1629. Both person and thing are equally governed by the verb. The accusative of the person is the external object; the accusative of the thing is sometimes a cognate accusative (internal accusative).

1630. Some of these verbs also take the genitive or dative, or employ prepositions. Thus ἐρωτᾶν τινα περί τινος, αἰτεῖν (αἰτεῖσθαί) τι παρά τινος, ἀποστερεῖν or ἀφαιρεῖσθαί τινά τινος (τινός τι) (1394), or τινί τι (1483); ἀναμιμνῄσκειν τινά τινος (1356); παιδεύειν τινά τινι or τινὰ εἰς (or πρός) with the accusative.

1631. The poets employ this construction with verbs of cleansing (a form of depriving): ““χρόα νίζετο ἅλμηνhe was washing the brine from his skinζ 224, αἷμα κάθηρον Σαρπηδόνα cleanse the blood from Sarpedon II 667. And with other verbs (in tragedy), e.g. τι_μωρεῖσθαι avenge on, μετελθεῖν seek to avenge on, μετιέναι execute judgment on, ἐπισκήπτειν charge.

1632. Passive (1747): ““ὑπὸ βασιλέως πεπρα_γμένος τοὺς φόρουςhaving had the tribute demanded of him by the kingT. 8.5, ““ὅσοι ἵππους ἀπεστέρηνταιall who have been deprived of their horsesX. C. 6.1.12, ““οὐκ ἐπείθοντο τὰ ἐσαγγελθένταthey would not credit the newsHdt. 8.81, ““μουσικὴν παιδευθείςhaving been instructed in musicP. Menex. 236a (here μουσικῇ is possible), ““οὐδὲν ἄλλο διδάσκεται ἄνθρωπος ἐπιστήμηνman is taught nothing else except knowledgeP. Men. 87c.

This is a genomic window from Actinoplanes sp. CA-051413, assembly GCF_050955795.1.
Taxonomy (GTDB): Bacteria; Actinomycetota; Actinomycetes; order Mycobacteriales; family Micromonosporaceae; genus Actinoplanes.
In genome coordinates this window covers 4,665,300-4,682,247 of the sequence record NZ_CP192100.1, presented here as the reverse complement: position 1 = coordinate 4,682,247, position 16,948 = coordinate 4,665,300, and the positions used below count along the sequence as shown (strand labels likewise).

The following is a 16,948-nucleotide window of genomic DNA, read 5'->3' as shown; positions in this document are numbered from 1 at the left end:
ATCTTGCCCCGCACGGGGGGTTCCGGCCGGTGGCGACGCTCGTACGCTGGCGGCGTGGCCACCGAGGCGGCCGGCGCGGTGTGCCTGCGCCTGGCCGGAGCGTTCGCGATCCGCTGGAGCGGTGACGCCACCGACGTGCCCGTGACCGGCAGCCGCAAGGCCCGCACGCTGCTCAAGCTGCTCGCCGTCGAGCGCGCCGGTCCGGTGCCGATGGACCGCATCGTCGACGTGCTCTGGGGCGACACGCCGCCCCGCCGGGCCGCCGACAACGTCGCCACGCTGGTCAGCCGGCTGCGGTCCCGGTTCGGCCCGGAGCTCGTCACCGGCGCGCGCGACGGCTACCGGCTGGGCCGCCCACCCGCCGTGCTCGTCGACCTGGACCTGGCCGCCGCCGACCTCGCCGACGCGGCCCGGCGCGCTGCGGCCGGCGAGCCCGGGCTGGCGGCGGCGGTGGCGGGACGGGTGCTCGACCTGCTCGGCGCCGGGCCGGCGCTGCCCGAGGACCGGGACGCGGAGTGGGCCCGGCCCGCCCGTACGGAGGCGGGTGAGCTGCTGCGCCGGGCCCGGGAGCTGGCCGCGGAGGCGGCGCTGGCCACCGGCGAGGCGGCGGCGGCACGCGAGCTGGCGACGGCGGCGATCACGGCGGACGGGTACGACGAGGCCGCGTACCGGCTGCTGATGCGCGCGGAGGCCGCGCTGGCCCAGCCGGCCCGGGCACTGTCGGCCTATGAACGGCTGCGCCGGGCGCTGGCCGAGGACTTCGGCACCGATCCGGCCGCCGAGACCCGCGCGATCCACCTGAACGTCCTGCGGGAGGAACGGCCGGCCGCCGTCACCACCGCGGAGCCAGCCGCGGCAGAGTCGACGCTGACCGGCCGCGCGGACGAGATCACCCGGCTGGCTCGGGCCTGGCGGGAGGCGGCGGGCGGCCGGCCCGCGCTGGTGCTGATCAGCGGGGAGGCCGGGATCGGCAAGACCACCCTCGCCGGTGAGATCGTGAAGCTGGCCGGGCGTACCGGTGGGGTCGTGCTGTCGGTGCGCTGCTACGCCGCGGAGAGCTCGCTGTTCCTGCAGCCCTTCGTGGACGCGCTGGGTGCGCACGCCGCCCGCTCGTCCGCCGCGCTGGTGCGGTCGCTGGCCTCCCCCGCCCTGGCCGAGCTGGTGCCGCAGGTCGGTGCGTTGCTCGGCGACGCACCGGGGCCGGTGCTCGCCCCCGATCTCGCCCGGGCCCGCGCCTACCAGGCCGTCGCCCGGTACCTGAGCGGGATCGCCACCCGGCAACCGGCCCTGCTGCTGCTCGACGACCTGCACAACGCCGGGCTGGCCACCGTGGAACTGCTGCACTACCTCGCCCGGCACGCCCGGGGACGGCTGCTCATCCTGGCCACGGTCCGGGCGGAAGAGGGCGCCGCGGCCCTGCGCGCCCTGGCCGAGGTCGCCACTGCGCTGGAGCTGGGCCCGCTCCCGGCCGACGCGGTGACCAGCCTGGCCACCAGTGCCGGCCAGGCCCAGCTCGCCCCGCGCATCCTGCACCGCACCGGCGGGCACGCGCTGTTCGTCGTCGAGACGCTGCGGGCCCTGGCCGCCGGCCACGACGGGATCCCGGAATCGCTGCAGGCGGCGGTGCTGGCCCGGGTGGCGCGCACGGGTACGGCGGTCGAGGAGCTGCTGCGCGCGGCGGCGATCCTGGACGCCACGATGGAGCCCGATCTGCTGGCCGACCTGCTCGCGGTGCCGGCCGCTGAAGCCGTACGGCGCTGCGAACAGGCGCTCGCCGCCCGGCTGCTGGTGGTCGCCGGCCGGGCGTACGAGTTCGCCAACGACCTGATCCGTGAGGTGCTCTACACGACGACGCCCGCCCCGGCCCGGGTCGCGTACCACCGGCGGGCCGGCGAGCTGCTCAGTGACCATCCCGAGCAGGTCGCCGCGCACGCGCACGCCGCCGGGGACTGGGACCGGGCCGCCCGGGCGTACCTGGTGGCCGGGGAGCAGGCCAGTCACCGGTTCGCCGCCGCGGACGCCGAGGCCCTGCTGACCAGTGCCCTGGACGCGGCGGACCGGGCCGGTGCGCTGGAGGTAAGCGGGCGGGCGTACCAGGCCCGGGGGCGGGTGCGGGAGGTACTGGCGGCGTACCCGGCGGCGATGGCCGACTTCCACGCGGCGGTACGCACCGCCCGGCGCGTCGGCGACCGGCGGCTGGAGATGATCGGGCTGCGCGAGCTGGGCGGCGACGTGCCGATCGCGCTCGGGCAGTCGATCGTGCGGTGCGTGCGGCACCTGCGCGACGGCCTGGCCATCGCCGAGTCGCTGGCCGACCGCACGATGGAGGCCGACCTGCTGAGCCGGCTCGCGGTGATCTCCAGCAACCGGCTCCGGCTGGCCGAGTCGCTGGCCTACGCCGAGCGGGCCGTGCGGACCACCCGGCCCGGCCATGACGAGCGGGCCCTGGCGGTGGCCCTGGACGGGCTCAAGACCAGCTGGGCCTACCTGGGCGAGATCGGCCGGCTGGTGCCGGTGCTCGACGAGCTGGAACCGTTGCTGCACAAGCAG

1633. The accusative of extent (1580) is freely used in the same sentence with other accusatives, as ““ὑπερενεγκόντες τὸν Λευκαδίων ἰσθμὸν τὰ_ς ναῦςhaving hauled the ships across the isthmus of LeucasT. 3.81.

On the accusative of the whole and part, see 985; on the accusative subject of the infinitive, see 1972 ff.; on the accusative absolute, see 2076. See also under Anacoluthon.